Britain can become the world’s fifth largest manufacturer by 2021, according to a new report from cloud business management solutions specialist, Sage.
Results from the ‘Discrete Manufacturing in a Changing World’ reveals how advanced the UK’s manufacturing is compared to global counterparts in adopting new processes and thinking to drive growth.
It found that adopting circular economy and servitisation strategies are critical in driving new revenue and profitability opportunities for discrete manufacturers.
96% of British discrete manufacturing companies stated that they have been impacted by green manufacturing trends. As a result, 79% of manufacturers have adopted a system to eliminate waste and recycle existing resources, also known as the circular economy.
Most UK manufacturing professionals who responded see the circular economy as a net benefit to their organisations from a brand reputation and profitability perspective.
However, 65% said they face undertaking substantial transformation to take advantage of it – especially in adapting supply chain practices and balancing sustainability with the bottom line.
Three quarters of UK firms surveyed said they are in the middle of their transformations. Many are working on driving down waste in the supply chain and using data to better understand consumer demand, to adopting more environmentally friendly practices and creating new operational efficiencies.
Interestingly, 2% of discrete manufacturers say they have a fully functioning circular economy business model, while a further 16% say they have nearly completed the transition to it.
The report found that 66% of companies impacted by green manufacturing trends are pursuing a servitisation strategy. 88% of British manufacturers see servitisation as having a positive impact on their business.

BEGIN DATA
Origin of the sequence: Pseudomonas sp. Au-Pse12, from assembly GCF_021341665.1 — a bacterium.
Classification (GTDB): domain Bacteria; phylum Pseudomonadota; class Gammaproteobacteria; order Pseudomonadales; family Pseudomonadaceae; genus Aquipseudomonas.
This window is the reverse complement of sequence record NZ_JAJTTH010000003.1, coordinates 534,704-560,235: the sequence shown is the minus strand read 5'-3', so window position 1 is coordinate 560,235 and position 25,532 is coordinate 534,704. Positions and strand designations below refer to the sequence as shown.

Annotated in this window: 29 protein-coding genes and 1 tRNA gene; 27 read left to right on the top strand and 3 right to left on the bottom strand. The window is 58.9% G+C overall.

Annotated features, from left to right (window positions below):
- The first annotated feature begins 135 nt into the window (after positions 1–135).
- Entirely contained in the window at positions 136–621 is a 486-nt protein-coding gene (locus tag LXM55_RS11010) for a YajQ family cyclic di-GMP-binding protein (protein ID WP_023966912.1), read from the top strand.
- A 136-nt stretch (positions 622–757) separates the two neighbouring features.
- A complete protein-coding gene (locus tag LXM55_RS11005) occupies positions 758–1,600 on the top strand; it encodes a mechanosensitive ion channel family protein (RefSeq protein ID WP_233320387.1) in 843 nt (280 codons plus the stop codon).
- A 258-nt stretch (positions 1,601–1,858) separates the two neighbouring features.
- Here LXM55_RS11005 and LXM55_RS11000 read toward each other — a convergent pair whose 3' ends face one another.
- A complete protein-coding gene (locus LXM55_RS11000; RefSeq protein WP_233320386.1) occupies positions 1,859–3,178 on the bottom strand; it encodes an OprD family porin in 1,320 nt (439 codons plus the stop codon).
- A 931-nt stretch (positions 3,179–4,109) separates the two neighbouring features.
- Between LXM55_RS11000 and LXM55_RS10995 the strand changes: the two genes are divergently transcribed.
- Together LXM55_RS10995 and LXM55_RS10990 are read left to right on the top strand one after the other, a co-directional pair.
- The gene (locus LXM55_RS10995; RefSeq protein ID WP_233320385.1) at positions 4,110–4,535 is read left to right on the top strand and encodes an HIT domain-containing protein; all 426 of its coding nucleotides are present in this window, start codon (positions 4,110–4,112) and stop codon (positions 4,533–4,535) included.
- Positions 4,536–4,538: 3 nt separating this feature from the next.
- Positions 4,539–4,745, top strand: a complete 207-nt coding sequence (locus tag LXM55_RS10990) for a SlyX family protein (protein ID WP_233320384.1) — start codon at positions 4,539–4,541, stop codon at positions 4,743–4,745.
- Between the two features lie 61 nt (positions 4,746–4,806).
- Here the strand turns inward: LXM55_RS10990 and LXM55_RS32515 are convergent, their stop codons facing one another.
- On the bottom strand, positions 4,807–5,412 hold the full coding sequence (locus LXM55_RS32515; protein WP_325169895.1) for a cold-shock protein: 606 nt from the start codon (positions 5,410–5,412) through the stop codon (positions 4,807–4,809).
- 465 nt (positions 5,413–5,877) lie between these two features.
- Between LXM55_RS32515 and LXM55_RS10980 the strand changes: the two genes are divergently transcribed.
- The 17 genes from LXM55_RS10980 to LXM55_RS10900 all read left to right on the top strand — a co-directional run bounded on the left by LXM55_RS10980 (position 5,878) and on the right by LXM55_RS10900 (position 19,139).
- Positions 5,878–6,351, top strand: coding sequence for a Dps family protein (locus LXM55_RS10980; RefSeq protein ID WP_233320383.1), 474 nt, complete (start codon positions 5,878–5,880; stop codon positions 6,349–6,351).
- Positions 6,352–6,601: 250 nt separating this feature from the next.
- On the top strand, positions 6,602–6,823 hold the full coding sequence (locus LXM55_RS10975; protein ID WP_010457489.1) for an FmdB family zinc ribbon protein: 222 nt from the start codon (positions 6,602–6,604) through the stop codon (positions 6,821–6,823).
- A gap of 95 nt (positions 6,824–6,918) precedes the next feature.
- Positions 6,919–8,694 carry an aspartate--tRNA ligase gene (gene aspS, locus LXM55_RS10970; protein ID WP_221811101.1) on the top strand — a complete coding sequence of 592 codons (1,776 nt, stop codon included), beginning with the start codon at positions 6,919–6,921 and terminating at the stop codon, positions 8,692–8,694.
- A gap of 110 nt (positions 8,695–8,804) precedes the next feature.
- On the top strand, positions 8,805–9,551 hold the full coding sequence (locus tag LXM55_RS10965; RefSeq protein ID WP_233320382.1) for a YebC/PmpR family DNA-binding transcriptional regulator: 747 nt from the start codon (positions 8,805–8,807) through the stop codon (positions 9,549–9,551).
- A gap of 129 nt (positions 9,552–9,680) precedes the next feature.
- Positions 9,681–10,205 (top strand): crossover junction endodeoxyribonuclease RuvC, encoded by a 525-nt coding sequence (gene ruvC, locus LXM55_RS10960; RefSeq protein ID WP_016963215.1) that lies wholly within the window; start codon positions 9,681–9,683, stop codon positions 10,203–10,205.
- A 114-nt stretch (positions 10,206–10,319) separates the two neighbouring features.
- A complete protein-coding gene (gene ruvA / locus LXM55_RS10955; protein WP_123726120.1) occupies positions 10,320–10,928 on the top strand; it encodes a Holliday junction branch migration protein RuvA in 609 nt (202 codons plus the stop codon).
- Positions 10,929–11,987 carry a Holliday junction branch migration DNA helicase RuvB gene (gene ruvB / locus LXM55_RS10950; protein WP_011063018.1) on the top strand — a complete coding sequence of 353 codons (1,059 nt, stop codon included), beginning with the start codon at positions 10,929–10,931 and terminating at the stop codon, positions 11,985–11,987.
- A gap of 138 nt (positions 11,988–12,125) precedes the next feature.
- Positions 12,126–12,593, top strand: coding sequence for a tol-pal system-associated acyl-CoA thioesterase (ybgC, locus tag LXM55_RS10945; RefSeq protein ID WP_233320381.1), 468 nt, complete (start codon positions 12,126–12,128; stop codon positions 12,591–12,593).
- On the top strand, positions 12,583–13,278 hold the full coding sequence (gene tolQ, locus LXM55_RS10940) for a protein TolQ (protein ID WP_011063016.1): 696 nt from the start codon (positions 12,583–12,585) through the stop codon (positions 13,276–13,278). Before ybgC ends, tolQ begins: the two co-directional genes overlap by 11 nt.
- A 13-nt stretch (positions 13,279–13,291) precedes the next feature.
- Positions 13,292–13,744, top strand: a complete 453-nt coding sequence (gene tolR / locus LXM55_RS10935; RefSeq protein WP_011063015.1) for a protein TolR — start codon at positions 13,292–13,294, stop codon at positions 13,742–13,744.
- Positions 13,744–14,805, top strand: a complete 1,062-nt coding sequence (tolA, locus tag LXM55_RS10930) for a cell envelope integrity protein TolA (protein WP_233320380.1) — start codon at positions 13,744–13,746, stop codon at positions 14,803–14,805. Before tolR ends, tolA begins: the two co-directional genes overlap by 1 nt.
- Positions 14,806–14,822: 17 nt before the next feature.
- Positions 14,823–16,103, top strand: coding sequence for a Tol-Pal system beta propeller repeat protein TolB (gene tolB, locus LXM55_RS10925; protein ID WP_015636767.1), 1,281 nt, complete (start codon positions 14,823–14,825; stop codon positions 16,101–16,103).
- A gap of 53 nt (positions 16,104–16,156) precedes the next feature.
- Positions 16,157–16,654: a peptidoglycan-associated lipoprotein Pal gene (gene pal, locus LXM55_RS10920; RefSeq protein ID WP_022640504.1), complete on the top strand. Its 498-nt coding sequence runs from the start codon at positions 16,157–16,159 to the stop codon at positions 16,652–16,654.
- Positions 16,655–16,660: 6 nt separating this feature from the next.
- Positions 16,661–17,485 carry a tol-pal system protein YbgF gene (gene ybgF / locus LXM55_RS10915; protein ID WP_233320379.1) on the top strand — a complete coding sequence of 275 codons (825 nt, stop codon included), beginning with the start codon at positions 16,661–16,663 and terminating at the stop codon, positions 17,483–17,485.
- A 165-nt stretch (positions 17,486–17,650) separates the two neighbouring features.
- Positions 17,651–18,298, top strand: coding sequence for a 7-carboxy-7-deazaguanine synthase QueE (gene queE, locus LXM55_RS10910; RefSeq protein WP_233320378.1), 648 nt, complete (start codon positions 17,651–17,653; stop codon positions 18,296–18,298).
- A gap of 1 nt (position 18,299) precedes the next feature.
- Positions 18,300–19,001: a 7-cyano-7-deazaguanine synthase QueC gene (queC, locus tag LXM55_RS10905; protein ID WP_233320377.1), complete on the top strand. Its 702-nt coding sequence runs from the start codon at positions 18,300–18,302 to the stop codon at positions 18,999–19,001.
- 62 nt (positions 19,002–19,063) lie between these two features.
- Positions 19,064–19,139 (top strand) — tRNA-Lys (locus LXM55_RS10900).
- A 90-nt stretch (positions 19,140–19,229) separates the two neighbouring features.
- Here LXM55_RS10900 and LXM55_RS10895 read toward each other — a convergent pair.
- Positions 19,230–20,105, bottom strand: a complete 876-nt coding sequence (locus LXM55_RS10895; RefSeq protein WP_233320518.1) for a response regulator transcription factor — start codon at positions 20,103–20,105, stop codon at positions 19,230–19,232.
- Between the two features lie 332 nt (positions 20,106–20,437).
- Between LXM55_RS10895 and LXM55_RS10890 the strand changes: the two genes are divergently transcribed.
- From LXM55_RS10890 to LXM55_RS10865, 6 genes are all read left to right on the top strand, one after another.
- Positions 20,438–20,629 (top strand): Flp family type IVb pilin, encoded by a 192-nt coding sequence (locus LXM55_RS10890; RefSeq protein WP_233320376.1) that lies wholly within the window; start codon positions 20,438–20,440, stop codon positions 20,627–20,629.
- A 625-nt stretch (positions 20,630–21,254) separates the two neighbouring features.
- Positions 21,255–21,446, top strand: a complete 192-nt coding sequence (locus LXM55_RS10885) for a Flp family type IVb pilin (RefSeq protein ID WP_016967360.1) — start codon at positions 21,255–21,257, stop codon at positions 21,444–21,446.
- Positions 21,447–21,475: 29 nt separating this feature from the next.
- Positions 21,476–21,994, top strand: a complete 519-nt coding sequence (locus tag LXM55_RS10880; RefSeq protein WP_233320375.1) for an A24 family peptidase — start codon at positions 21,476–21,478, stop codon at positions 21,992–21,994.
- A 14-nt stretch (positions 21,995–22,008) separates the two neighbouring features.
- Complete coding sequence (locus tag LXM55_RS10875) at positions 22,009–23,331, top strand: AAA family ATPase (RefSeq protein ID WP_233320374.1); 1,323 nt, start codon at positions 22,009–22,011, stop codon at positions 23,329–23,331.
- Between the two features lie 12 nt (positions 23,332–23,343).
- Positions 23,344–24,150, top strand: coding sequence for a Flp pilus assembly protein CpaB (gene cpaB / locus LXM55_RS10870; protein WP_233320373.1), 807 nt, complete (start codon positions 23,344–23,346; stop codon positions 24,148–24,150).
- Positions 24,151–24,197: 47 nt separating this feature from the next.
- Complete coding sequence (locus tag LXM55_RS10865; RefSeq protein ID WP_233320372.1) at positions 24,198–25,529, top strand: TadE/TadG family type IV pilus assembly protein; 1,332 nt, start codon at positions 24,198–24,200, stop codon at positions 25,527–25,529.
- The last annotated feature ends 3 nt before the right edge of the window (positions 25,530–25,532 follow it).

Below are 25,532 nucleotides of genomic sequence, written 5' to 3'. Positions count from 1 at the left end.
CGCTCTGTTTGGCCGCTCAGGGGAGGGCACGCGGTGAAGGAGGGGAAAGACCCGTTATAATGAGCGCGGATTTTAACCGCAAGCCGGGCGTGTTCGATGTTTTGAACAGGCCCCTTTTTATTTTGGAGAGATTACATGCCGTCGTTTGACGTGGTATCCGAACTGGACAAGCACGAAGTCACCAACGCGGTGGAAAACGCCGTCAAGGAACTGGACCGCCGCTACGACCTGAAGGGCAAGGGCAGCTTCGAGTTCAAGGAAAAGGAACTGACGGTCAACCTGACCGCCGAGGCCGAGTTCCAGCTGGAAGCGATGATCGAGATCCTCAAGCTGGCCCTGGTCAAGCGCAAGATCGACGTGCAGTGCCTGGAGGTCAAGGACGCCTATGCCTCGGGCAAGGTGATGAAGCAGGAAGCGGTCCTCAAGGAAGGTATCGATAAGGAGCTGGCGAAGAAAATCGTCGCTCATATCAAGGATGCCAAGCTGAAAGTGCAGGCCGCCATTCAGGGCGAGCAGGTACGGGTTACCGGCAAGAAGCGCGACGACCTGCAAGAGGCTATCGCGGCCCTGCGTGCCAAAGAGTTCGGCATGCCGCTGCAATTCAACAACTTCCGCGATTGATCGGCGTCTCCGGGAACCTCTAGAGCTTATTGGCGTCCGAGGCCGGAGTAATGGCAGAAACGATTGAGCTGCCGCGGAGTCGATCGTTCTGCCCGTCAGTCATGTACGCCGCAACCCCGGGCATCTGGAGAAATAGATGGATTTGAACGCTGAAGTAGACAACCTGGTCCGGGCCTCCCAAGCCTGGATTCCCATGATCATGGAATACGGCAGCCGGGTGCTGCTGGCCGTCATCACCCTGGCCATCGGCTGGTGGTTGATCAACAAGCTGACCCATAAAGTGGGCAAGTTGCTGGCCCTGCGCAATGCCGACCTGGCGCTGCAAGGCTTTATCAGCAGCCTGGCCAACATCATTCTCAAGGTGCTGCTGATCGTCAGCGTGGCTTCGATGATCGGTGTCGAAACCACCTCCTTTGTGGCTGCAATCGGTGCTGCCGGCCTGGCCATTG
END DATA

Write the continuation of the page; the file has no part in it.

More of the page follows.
Servitisation is the opportunity for businesses to expand their product lines with services and solutions.
The report shows that the UK could move from the eighth largest manufacturing country in the world, to fifth in the next 12 months. By harnessing Fourth Industrial Revolution technologies including artificial intelligence, the Internet of Things (IoT), 3D printing and robotics, there is a window for British manufacturers to re-establish itself as one of the top five manufacturing countries in the world.
Sabby Gill, MD of UKI at Sage, said: “It is exciting to see the opportunity for the UK manufacturing sector to grow and expand its position globally, especially in light of the political and economic uncertainty we’ve experienced in the UK.
“While sustainability will remain a challenge for the sector, our research indicates that British manufacturers are embracing it and looking at new models including the circular economy and servitisation, for growth.
“The sector will need to address outdated business models and technology and a lack of IT infrastructure to capitalise on this opportunity. Using data more effectively will enable them to be more agile in the way they source, design, make and recycle their products.”
Tim Figures, Director of Industrial Sectors, Technology and Innovation at MAKE UK, added: “The smart use of technology – and above all data – has the potential to unlock significant improvements in productivity, hone their supply chains and explore more sustainable and digital business models.”